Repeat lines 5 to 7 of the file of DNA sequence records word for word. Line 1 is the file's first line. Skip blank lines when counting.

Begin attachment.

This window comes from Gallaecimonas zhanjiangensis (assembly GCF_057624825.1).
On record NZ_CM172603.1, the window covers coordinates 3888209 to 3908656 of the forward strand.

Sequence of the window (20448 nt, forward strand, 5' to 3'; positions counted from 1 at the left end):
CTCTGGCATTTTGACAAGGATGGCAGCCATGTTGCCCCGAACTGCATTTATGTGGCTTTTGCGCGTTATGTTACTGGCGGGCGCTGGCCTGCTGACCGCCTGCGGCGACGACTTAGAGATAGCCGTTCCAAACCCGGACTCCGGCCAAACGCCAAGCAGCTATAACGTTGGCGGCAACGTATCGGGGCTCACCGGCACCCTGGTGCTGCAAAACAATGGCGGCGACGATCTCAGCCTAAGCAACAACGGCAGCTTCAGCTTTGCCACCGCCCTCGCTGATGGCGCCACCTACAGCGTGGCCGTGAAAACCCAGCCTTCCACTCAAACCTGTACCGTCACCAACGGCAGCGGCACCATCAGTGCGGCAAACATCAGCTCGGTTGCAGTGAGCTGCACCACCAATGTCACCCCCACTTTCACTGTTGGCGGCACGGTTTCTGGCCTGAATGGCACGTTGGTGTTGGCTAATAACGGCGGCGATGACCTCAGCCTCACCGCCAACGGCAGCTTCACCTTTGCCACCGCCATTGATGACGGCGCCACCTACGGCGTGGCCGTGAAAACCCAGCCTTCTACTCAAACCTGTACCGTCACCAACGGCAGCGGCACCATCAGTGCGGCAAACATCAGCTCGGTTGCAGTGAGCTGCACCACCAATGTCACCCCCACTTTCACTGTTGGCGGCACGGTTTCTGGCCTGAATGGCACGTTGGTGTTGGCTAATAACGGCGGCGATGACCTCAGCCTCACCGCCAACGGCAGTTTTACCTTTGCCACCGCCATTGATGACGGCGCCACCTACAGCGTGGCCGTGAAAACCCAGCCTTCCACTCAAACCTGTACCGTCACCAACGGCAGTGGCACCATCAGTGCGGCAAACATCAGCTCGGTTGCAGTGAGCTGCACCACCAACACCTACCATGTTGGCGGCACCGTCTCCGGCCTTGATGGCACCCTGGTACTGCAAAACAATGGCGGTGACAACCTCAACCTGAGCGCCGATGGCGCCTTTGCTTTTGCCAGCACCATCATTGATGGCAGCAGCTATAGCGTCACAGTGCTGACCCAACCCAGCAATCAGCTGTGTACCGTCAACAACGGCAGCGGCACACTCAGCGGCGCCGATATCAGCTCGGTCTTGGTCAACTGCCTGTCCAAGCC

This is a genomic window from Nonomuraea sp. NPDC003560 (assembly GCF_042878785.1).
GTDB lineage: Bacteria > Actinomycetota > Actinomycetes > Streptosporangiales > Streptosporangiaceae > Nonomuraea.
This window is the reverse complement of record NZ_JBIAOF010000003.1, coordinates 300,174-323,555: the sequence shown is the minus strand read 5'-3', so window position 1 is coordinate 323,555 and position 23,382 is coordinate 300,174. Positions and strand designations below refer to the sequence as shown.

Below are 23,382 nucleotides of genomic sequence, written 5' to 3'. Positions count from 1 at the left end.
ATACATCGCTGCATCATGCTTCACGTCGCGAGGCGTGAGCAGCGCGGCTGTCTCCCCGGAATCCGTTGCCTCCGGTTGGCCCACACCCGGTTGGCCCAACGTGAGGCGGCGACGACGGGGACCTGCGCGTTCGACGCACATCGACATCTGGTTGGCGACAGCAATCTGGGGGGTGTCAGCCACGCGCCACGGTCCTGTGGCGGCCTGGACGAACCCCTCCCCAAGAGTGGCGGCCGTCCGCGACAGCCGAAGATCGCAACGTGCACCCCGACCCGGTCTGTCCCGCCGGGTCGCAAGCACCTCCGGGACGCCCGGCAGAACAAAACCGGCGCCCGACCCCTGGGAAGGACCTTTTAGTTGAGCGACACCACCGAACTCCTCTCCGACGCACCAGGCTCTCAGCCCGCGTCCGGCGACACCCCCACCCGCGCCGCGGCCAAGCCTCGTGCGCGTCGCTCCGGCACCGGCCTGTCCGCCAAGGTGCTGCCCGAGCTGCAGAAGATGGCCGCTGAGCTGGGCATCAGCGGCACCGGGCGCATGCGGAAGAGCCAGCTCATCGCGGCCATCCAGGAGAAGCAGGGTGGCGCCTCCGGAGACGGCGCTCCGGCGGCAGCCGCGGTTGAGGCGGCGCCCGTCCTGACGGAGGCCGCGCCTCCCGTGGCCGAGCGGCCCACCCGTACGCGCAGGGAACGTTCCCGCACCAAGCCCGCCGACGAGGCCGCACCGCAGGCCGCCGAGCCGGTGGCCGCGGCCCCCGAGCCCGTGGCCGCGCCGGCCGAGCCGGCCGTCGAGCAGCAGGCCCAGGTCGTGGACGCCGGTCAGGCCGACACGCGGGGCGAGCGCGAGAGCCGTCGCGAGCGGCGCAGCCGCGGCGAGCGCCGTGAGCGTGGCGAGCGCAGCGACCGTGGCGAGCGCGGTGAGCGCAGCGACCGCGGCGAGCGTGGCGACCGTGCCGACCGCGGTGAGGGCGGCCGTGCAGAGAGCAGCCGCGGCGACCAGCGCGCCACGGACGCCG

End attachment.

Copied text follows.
This is a genomic window from Nonomuraea sp. NPDC003560 (assembly GCF_042878785.1).
GTDB lineage: Bacteria > Actinomycetota > Actinomycetes > Streptosporangiales > Streptosporangiaceae > Nonomuraea.
This window is the reverse complement of record NZ_JBIAOF010000003.1, coordinates 300,174-323,555: the sequence shown is the minus strand read 5'-3', so window position 1 is coordinate 323,555 and position 23,382 is coordinate 300,174. Positions and strand designations below refer to the sequence as shown.